God has set me free. I am free because God used faithful teachers and pastors to love, pray and teach me. I am free from crack cocaine because people were praying for me while I was still homeless, smoking crack, and committing crimes. You might not see an answer to your prayers right away, but God hears them. Do not stop praying for your loved ones who are “out there.” Our prayers matter. People who cannot pray for themselves rely on us to pray for them.
“And pray in the Spirit on all occasions with all kinds of prayers and requests. With this in mind, be alert and always keep on praying for all the Lord’s people” (Ephesians 6:18).
I now pray for others who are in active addiction. My deliverance did not happen overnight. I was still greedy and full of flesh for many years. Freedom comes by firmly resisting the devil and praying the Scriptures out loud. I have not “arrived,” but am still a work in progress, even after eleven years.
In 2008, I finished college with a Bachelors in Accounting. Then a good job, a great husband and twin babies came along. My dad and sister eventually took small steps toward getting to know me again. Now we have great relationships. By the grace of God, I have excellent credit, close Christian friends, own a nice home and have cutie pie seven-year-old, boy-girl twins. God has restored my life!
Every single day I wake up with an unspeakable joy and praise to God because there was a time I thought I would never get off drugs!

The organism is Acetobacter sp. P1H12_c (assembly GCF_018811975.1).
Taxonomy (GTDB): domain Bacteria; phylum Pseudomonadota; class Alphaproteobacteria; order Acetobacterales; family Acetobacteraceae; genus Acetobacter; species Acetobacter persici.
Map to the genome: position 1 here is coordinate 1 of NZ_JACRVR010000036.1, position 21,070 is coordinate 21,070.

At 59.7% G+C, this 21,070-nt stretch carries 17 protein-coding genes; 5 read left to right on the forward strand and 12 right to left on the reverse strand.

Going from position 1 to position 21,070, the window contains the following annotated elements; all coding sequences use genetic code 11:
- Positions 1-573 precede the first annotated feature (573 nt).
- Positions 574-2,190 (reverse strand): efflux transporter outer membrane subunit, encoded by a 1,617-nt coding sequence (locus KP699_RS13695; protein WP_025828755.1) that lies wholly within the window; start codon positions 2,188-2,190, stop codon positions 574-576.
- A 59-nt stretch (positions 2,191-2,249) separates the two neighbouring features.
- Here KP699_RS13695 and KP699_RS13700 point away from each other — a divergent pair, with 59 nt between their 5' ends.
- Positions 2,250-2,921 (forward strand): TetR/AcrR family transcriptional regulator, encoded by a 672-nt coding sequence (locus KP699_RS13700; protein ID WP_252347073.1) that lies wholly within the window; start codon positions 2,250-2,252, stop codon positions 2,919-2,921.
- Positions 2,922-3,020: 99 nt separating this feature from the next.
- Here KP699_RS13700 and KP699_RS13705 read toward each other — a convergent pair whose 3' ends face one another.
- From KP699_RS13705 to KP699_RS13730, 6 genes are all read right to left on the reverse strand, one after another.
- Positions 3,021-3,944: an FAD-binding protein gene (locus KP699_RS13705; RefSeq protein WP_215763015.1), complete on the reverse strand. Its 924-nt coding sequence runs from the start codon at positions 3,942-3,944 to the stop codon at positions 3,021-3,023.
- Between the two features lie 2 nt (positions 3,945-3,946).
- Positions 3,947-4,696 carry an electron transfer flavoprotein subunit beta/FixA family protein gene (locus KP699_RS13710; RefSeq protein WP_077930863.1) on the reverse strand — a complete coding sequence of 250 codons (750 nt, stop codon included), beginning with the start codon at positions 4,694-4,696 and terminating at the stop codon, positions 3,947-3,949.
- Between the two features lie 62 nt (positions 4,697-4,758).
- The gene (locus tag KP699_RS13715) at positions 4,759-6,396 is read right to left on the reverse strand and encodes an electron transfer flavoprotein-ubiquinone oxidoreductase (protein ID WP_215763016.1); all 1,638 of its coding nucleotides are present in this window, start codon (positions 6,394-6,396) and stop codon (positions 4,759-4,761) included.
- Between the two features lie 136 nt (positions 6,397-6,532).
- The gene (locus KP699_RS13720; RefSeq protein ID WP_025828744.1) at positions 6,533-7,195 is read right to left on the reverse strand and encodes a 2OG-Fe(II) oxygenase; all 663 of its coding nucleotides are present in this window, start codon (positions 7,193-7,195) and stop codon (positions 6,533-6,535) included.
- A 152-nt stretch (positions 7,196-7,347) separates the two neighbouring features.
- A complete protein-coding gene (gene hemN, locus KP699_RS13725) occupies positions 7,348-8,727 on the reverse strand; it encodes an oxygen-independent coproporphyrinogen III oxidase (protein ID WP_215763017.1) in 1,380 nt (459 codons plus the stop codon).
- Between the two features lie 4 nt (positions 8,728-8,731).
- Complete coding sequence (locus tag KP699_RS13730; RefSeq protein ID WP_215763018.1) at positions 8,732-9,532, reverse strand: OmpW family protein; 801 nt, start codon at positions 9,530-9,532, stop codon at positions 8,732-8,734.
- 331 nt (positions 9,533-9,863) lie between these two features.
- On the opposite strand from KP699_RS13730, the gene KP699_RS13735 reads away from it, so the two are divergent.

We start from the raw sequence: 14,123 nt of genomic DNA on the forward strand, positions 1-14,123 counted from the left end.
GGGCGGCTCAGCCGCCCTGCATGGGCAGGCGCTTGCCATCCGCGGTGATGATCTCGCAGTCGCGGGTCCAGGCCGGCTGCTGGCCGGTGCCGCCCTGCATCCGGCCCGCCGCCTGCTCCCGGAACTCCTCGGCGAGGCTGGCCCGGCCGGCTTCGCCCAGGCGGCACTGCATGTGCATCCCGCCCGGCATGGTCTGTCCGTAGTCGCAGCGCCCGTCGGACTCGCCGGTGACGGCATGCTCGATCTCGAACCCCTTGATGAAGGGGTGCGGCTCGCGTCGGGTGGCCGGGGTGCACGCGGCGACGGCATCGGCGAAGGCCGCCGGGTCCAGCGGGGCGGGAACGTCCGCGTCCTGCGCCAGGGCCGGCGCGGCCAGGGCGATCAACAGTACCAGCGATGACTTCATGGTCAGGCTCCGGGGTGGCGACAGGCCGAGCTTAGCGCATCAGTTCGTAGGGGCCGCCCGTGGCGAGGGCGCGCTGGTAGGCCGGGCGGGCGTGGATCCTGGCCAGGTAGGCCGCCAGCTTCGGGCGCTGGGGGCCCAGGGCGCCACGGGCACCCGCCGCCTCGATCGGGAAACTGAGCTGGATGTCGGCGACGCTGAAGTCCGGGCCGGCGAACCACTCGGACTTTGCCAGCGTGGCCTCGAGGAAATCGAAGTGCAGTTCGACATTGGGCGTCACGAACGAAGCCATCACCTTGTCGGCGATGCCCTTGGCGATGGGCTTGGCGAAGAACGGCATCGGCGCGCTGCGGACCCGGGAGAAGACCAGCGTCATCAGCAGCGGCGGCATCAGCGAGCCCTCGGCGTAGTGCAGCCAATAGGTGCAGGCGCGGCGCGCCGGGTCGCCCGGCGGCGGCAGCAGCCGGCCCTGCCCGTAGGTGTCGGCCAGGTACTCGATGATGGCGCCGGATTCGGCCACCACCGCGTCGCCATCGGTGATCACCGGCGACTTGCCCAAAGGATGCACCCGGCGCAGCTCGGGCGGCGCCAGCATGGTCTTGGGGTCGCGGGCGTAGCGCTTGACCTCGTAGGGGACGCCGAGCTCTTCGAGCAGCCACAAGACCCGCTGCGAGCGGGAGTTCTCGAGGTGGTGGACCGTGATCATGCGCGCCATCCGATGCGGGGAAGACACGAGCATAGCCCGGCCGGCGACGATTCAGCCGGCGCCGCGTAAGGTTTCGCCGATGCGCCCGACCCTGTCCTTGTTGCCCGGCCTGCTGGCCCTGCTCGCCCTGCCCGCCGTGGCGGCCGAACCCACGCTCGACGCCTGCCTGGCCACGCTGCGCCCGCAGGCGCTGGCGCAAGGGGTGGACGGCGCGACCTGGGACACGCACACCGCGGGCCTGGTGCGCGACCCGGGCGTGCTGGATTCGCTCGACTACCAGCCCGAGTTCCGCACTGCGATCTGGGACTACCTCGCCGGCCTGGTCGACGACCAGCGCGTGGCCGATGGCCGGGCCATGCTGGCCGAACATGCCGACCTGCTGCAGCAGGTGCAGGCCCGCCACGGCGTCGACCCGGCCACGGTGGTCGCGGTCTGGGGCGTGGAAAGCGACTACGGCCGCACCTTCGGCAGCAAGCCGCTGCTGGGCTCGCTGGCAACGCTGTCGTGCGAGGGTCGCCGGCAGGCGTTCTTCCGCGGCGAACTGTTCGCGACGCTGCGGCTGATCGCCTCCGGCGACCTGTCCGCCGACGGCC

If you know someone who is struggling with drug addiction, the best thing for them is prayer. Read the scriptures in prayer and intercede for them. God will pull at their heart strings and bring them out, if they chose Him. He can’t force them, but He will do everything He can to help them say “yes” to Him.
That doesn’t mean you will be the one helping them. It is sometimes best if strangers help them because you will be in the flesh too much to hear the spirit speak. Addiction is a demon. It is not the person. Addiction takes a person and makes them a monster. But, do not lose hope. My life is proof that someone can come from being molested, prostituted and drug addicted and doing a whole 180 degree turn by way of Jesus Christ’s power. I was not a serious believer in Jesus before, but I sure was by the time I got clean in that little Georgia House full of love.
“Rhonda” is an 11 year – recovering cocaine addict who found Jesus in a jail cell. She hardly fits the stereotypical picture of a cocaine addict, having come from a “nice” family who was devastated by the choices she made as a young person. Rhonda brings encouragement and hope to others who struggle with addiction. She shares her painful journey only to reveal the glory of God. Rhonda lives in “The South” with her husband and 7 year old twins.